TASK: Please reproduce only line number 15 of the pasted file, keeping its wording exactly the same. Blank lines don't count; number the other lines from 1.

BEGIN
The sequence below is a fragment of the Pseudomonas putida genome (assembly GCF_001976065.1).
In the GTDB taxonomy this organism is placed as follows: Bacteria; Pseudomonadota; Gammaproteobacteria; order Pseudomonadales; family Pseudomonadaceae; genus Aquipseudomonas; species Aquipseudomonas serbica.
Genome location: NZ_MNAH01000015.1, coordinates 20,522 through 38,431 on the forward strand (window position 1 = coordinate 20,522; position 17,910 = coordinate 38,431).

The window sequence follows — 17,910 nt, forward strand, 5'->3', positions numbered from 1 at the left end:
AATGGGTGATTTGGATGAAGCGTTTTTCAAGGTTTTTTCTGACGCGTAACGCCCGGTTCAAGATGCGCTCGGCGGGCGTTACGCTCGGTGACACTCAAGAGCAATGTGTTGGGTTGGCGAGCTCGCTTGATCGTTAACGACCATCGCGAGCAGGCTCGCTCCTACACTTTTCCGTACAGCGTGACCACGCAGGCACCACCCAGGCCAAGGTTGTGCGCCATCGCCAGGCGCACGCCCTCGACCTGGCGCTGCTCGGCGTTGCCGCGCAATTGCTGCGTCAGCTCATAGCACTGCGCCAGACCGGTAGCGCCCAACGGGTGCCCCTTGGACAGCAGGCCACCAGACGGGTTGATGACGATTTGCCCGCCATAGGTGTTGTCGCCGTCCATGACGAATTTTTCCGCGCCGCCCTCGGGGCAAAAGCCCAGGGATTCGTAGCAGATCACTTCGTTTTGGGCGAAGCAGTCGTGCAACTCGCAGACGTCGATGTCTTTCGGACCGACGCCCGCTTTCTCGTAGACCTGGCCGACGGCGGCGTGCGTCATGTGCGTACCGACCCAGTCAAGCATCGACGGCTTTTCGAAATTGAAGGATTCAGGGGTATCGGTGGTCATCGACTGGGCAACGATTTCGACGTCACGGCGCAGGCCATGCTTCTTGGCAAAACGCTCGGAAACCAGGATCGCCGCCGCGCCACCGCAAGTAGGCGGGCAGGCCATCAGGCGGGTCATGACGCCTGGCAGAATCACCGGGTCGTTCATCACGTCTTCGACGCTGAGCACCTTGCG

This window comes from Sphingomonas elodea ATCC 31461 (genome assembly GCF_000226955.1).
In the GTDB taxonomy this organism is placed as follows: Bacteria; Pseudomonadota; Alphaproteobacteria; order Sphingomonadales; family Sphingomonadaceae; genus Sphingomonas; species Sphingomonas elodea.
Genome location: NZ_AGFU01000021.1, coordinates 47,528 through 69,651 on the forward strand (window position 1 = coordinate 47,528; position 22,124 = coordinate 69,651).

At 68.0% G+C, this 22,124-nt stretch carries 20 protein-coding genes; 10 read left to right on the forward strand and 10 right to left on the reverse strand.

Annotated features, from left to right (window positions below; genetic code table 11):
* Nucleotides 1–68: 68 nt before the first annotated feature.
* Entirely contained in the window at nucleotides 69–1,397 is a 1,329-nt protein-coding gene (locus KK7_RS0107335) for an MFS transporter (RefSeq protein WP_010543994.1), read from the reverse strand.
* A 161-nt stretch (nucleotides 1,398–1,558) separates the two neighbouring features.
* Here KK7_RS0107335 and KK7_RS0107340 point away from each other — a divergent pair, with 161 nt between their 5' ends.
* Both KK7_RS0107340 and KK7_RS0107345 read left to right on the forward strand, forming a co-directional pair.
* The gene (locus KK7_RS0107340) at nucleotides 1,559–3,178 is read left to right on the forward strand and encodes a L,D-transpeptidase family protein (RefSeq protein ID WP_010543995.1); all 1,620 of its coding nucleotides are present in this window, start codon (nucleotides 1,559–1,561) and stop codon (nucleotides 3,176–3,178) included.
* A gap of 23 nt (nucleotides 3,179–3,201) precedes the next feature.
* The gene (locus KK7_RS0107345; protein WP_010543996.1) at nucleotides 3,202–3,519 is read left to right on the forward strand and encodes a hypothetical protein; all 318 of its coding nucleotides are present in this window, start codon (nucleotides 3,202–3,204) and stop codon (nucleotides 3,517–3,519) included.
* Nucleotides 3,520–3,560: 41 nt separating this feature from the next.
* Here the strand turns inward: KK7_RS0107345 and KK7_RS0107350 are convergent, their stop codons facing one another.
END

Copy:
* Both KK7_RS0107340 and KK7_RS0107345 read left to right on the forward strand, forming a co-directional pair.